Missing in Action: Column Shift
By J. Smith
For decades, a column shift served as the standard set-up for gear selection. Nary a car made between 1940 and 1980 had a floor shift, including the manual trannies. What with Modern Times, however, the column shift is missing in action.
The column shift is inherently unnatural, at least in a rear-drive vehicle. In early cars, body builders simply put a hole in the floor for the shifter because that happened to be the best location for transmission linkage. In most cases, it was also placed such that one’s hand, in repose, would effortlessly and naturally rest on the shift lever.
There were some exceptions, the most notable being the Model T. The Model T employed a planetary gear system operated via foot pedals. One pedal engaged reverse and another pedal served to put the car in first, second or neutral. The third pedal controlled the central brake—which worked on a band in the transmission—and the throttle was controlled by a lever on the steering wheel. Strange though this set up seems, it would have been the standard 90 years ago when the Model T accounted for over 50% of industry sales. By 1927 when the Model T ceased production, however, the floor-mounted shifter, attached to a three-speed-and-reverse tranny was the standard pretty much everywhere. By the end of the 1930s, however, column shifts began to dominate the US Market.
I’m not exactly certain of the reason for changing to a counter-intuitive method of gear selection—and to be fair, I’ve never driven a column-shift manual before. I believe that the shift (bad pun somewhat intended) was largely due to seating comfort.
American cars have always been larger than those in other markets. And American cars, by the end of the 1930s, could accommodate a third person—at least one of slender proportions—in the center position of the front bench seat. This enabled manufacturers to tout their vehicles as six passenger models. Sitting in the center of a three-person bench seat is tight and uncomfortable. But adding the discomfort of putting a shift column between the center passenger’s legs not only adds to the discomfort, it creates a scene in which an embarrassing faux pas is more or less guaranteed.
By 1938, Plymouth made the column shift standard on its P8 Deluxe Line. Chevrolet offered column shifters as an option in the late 1930’s, making them standard in 1940. Ford also made the column-shift standard in its 1940 models. And the column-shift transmission dominated auto sales in the US through the 1980s.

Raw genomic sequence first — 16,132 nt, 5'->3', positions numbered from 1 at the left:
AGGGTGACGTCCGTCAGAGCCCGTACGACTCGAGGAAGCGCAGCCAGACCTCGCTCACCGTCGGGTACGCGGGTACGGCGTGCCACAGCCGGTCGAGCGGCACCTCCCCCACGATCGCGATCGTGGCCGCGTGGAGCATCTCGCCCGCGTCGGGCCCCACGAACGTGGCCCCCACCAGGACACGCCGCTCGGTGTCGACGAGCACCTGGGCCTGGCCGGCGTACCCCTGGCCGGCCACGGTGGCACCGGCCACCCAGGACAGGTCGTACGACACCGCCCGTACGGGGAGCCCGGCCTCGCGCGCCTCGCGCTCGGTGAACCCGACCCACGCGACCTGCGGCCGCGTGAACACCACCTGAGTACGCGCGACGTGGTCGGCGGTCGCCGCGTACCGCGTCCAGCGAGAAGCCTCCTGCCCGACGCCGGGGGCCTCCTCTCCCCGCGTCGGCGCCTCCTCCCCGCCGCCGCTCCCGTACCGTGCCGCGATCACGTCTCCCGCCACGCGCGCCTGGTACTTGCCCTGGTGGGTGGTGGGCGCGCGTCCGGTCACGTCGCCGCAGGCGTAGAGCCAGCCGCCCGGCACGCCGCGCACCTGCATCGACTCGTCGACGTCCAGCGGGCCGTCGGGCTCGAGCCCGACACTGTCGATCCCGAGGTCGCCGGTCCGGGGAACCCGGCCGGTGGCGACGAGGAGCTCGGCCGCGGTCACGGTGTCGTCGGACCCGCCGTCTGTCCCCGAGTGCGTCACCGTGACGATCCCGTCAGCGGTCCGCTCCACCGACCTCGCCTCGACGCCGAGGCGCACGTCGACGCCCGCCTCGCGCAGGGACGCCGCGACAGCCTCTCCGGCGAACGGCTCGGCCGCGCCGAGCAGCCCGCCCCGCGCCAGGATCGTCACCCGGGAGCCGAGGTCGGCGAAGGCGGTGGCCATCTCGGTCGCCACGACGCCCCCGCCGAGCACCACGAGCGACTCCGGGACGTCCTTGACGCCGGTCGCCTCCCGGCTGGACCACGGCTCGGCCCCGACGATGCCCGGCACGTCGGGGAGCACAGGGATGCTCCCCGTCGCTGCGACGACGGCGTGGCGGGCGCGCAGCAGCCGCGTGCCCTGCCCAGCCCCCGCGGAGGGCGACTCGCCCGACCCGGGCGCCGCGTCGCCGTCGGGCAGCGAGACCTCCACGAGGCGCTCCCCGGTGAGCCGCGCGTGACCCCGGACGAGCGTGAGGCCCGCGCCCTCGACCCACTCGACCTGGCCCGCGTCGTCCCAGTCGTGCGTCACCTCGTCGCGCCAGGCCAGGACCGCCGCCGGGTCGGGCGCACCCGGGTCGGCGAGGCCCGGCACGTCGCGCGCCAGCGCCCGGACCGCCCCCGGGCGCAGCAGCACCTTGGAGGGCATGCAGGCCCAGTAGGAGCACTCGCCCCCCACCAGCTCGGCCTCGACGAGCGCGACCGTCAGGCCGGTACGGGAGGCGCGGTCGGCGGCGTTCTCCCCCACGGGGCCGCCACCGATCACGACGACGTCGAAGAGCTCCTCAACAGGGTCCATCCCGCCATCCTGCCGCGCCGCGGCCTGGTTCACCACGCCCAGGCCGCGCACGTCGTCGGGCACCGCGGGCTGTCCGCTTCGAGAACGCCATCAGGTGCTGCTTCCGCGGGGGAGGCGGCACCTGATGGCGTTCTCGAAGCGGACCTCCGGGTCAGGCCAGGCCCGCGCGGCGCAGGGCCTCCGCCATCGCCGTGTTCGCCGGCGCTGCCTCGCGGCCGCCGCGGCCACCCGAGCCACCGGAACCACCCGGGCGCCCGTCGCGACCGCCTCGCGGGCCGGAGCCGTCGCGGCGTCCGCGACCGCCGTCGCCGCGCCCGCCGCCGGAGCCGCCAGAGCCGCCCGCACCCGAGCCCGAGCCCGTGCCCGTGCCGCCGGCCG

In an automatic, where you shift it into “D” and leave it there, a column-shifter makes some sense. Sure, it’s a little awkward; your hand doesn’t naturally fall to rest on the gear selector, but you don’t have to shift all that much either. But on a manual transmission, a column shifter seems not merely unnatural, but inefficient, even burdensome. The driver must continually lift his or her hand to shift, with no support for the arm. Inconvenient or not, the “three on the tree” was standard in manual transmissions through the early 1970’s. The last one was sold in the US on the 1986 F-150.
The demise of the column shifter traces to the 1960s. Bucket seats and center consoles became sought-after options in personal luxury cars like the Thunderbird and Riviera. A column shift on a car with center a console and buckets just doesn’t make sense. Meanwhile, among the younger generation muscle cars were popular. And if you want to go fast, you need to shift at the peak of the horsepower curve, which is most efficiently accomplished with a floor shift. And among imported sports cars—MG and Triumph together sold more than 50,000 cars in the U.S. every year—floor-mounted four-speed manual transmissions were standard. And the ubiquitous Beetle used a floor-mounted shifter as well.
Soon, the column-shift manual became dowdy and unfashionable, associated with uptight dowagers and people too cheap to fork over a few extra dollars and spring for a floor shifter. And American consumers generally eschew things associated with old people or poverty. And as bucket seats became the standard, even the column-shift auto began to fade away.
Nowadays, it’s hard to find a column shift on a car. Other than Buicks, the Impala and Crown Vics—notice a pattern there?—I’m not sure if anyone makes them anymore. They are disappearing from trucks as buckets supplant the bench. I see them in minivans, although even there they seem to be retreating in favor of stubby Corvair-like dash-mounted shifters—which is even less sporting than a column shifter. And some makes are even using a dial, which is as bad, if not worse, than the push-button gear selector in early 1960s Chrysler products.
At any rate, the mode of gear selection is a process in which aesthetic values and technical means, with a nod towards safety, combine to determine form. And column shifters are no longer pretty and no longer necessary. Given the possibilities opened by computers and electronics, the shape of shifting to come is seemingly limited only to the imagination.
COPYRIGHT Autosavant – All Rights Reserved